• To test the effects of weight, metaphorically associated with seriousness and importance, subjects used either light or heavy clipboards while evaluating resumes. They judged candidates whose resumes were seen on a heavy clipboard as better qualified and more serious about the position, and rated their own accuracy at the task as more important.
  • An experiment testing texture’s effects had participants arrange rough or smooth puzzle pieces before hearing a story about a social interaction. Those who worked with the rough puzzle were likelier to describe the interaction in the story as uncoordinated and harsh.
  • In a test of hardness, subjects handled either a soft blanket or a hard wooden block before being told an ambiguous story about a workplace interaction between a supervisor and an employee. Those who touched the block judged the employee as more rigid and strict.
  • A second hardness experiment showed that even passive touch can shape interactions. Subjects seated in hard or soft chairs engaged in mock haggling over the price of a new car. Subjects in hard chairs were less flexible, showing less movement between successive offers. They also judged their adversaries in the negotiations as more stable and less emotional.

Nocera and his colleagues say these experiments suggest that information acquired through touch exerts broad, if generally imperceptible, influence over cognition. They propose that encounters with objects can elicit a “haptic mindset,” triggering application of associated concepts even to unrelated people and situations.

“People often assume that exploration of new things occurs primarily through the eyes,” Nocera said. “While the informative power of vision is irrefutable, this is not the whole story. For example, the typical reaction to an unknown object is usually as follows: With an outstretched arm and an open hand, we ask, ‘Can I see that?’ This response suggests the investigation is not limited to vision, but rather the integrative sum of seeing, feeling, touching, and manipulating the unfamiliar object.”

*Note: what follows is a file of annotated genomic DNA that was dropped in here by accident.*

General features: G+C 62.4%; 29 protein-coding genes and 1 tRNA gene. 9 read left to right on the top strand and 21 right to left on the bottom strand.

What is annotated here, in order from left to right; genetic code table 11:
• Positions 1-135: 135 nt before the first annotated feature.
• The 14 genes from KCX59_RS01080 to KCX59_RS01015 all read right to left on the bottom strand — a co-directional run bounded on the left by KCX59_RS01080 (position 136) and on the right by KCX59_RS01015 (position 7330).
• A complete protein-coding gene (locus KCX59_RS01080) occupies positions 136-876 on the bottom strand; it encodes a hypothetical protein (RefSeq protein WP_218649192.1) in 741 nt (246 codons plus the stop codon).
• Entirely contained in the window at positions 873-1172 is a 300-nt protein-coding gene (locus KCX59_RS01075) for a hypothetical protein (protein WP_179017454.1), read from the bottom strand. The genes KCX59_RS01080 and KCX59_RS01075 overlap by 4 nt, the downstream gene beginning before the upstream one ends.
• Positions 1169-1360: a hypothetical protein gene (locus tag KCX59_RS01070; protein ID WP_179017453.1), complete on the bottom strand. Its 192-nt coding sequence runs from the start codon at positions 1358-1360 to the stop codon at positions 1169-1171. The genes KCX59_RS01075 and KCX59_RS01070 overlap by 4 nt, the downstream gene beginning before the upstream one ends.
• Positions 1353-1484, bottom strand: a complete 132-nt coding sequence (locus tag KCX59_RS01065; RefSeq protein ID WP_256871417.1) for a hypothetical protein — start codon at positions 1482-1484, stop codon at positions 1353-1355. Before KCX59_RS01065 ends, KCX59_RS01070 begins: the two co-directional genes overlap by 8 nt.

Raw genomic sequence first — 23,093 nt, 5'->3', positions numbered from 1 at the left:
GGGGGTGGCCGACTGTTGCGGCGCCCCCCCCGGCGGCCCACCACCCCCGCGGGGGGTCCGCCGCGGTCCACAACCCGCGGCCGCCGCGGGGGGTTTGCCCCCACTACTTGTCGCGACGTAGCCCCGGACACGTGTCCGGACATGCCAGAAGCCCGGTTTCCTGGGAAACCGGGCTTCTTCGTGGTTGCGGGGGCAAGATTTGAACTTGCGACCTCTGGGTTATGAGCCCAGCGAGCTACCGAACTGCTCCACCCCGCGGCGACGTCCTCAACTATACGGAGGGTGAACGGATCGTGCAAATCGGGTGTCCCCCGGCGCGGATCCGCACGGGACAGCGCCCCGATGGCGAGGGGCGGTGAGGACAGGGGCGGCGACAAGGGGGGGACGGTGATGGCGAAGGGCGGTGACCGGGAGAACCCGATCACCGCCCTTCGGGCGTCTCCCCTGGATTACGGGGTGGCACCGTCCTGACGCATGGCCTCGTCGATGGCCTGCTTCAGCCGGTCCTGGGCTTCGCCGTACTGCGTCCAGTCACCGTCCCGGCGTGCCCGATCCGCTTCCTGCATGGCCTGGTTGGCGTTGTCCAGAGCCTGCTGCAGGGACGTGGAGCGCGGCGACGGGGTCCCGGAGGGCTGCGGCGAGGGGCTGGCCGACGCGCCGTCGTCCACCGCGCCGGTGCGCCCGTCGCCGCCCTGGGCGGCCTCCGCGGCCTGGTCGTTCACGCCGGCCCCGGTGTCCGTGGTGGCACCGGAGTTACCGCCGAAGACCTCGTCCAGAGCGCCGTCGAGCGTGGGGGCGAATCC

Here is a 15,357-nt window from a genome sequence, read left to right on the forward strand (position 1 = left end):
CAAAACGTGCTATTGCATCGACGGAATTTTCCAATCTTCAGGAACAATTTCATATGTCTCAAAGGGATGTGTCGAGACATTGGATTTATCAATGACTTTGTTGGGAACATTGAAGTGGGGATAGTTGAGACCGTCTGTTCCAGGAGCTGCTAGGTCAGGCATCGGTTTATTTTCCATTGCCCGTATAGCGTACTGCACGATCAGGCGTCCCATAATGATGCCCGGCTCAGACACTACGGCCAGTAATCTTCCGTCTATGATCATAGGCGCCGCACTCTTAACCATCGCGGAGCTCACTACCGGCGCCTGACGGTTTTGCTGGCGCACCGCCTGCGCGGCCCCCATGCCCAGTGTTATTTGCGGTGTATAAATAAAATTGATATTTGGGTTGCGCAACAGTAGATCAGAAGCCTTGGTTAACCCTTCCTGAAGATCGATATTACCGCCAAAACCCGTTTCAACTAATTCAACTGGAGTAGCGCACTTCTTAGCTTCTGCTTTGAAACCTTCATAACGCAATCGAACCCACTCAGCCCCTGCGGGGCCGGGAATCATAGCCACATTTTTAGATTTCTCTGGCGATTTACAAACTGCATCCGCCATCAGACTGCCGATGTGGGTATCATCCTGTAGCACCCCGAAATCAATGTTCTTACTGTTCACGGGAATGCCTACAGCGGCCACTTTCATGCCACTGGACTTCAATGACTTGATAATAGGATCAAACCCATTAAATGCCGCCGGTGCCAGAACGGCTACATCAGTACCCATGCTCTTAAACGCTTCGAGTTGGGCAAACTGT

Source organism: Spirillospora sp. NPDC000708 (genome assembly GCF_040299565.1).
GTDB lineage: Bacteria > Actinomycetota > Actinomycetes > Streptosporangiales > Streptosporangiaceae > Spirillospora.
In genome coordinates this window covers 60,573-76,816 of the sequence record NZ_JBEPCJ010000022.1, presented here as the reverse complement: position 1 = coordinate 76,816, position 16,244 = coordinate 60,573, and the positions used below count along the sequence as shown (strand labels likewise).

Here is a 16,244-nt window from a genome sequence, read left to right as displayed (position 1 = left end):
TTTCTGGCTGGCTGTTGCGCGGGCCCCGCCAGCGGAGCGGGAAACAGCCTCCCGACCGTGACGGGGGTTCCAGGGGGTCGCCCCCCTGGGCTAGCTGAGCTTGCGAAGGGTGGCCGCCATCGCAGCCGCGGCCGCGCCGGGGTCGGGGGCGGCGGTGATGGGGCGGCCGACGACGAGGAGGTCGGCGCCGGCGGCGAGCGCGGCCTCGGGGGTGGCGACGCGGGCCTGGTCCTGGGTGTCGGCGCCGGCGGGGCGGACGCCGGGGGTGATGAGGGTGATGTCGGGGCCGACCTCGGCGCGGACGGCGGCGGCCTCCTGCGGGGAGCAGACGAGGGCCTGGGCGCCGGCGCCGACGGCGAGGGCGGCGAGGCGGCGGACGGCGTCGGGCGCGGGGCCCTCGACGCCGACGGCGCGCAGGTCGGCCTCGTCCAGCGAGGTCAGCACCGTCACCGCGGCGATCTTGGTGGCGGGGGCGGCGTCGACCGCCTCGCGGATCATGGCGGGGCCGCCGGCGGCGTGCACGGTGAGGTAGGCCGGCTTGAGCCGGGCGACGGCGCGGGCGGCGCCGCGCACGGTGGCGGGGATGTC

Nocera said that because touch appears to be the first sense that people use to experience the world -- for example, by equating the warm and gentle touch of a mother with comfort and safety -- it may provide part of the basis by which metaphorical abstraction allows for the development of a more complex understanding of comfort and safety. This physical-to-mental abstraction is reflected in metaphors and shared linguistic descriptors, such as the multiple meanings of words like “hard,” “rough,” and “heavy.”

Nocera, Ackerman, and Bargh’s work was supported by the Sloan School of Management at MIT and by the National Institute of Mental Health.

Gianluca Castelnuovo - Empirically Supported Treatments in Psychotherapy

With managed care only providing between 12-20 counseling sessions for most clients, the therapeutic push in the last 20 years has been toward empirically supported treatments - an evidence-based psychology in clinical settings.

One of the most stringent models is the PESI model: Principles of Empirically Supported Interventions (Wampold et al, 2020). The American Psychological Association (APA) also has their own strict standards:
With respect to evaluating research on specific interventions, current APA policy identifies two widely accepted dimensions. As stated in the Criteria for Evaluating Treatment Guidelines (American Psychological Association, 2002),